The AAP has taken a strong, proactive stand in advocating for full funding of Section 5203 of the Affordable Care Act. This program provides loan repayments for pediatric medical specialists and pediatric surgical specialists and for child and adolescent mental and behavioral health professionals. In a letter to both the Senate and House the AAP noted that, "By fully funding this authorization, more graduating pediatricians and mental and behavioral health professionals will choose to train and practice in these specialties and more of America's children will be able to access the specialized medical care they so desperately need."
In support of this advocacy effort, a fact sheet on the pediatric subspecialty and surgical specialty workforce has been prepared.
Pediatric Subspecialty Workforce Shortage Presentation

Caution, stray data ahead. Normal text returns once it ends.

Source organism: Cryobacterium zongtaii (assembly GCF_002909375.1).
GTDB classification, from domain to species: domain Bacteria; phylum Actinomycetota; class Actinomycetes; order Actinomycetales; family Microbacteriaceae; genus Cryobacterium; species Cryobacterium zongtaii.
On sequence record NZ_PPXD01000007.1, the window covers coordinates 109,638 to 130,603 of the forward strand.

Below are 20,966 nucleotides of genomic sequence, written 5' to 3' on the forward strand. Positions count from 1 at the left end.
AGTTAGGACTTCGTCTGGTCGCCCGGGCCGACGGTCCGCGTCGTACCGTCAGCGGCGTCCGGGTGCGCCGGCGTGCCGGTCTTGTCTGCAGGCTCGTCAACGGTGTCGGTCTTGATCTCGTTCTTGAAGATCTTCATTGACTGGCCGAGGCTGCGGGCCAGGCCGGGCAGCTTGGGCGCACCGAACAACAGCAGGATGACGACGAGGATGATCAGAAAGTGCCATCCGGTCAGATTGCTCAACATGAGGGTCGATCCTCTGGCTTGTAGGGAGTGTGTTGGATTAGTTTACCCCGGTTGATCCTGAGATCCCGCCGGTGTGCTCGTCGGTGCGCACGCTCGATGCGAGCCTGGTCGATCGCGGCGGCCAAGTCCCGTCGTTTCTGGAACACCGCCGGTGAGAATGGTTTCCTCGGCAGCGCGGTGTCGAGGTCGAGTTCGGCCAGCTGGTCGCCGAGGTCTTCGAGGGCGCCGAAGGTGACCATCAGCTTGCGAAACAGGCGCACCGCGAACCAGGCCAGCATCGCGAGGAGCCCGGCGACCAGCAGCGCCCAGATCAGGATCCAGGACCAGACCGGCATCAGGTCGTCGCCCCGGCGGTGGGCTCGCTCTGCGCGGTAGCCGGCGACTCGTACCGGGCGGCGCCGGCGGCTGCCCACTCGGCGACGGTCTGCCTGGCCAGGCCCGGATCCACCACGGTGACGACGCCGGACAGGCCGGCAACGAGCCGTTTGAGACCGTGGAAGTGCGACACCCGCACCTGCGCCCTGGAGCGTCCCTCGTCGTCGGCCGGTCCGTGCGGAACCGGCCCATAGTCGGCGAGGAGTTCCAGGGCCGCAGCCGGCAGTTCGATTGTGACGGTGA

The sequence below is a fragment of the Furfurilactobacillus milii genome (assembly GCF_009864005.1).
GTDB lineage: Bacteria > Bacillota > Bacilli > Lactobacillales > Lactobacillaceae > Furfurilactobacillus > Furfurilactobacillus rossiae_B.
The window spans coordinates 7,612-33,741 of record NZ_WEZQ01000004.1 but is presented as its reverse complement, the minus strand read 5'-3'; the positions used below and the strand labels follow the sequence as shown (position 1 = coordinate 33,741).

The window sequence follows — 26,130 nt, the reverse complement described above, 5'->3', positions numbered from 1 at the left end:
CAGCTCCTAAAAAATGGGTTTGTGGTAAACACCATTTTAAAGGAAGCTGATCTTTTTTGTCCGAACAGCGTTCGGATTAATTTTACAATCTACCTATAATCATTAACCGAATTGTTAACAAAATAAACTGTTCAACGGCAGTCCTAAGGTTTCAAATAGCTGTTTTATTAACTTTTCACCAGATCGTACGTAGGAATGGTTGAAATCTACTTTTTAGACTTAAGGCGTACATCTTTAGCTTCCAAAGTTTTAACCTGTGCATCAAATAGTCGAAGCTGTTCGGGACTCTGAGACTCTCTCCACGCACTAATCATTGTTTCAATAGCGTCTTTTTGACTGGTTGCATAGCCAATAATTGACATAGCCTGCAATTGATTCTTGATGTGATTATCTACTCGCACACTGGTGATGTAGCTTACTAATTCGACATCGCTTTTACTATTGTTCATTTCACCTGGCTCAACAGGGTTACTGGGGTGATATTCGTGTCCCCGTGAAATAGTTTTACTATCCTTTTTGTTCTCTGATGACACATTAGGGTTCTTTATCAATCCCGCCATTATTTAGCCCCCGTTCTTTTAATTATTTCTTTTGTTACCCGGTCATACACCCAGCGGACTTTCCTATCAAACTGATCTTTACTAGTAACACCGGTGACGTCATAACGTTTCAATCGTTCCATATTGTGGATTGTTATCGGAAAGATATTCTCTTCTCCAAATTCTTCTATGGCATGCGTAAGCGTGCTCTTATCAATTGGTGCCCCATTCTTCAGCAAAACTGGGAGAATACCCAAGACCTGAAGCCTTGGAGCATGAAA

The National Governors Association (NGA) Center for Best Practices recently approached the AAP and asked us to participate in a Webinar on the pediatrician workforce. The Division of Workforce and Medical Education Policy, working in conjunction with the Division of State Government Affairs, took the lead in preparing an extensive PowerPoint presentation regarding shortages in the pediatric subspecialty workforce (with a general background regarding the pediatric workforce) which was delivered by Mary Ellen Rimsza, MD, FAAP, current chair of the Committee on Pediatric Workforce (COPW). The presentation addressed not only subspecialty workforce shortages, but also the reasons behind the shortages and successful strategies that states have used to address them. The presentation was virtually attended by health policy staff in governors' offices nationwide and will be sent to AAP chapters with a suggestion that they perform additional outreach regarding this important issue. To assist chapters and anyone else who is able to promote the pediatrician workforce, the Division of State Government Affairs has prepared a briefing sheet that outlines key advocacy opportunities. Helping policy makers understand that the supply of pediatric subspecialists and surgical specialists is inadequate to meet the health needs of children is vital.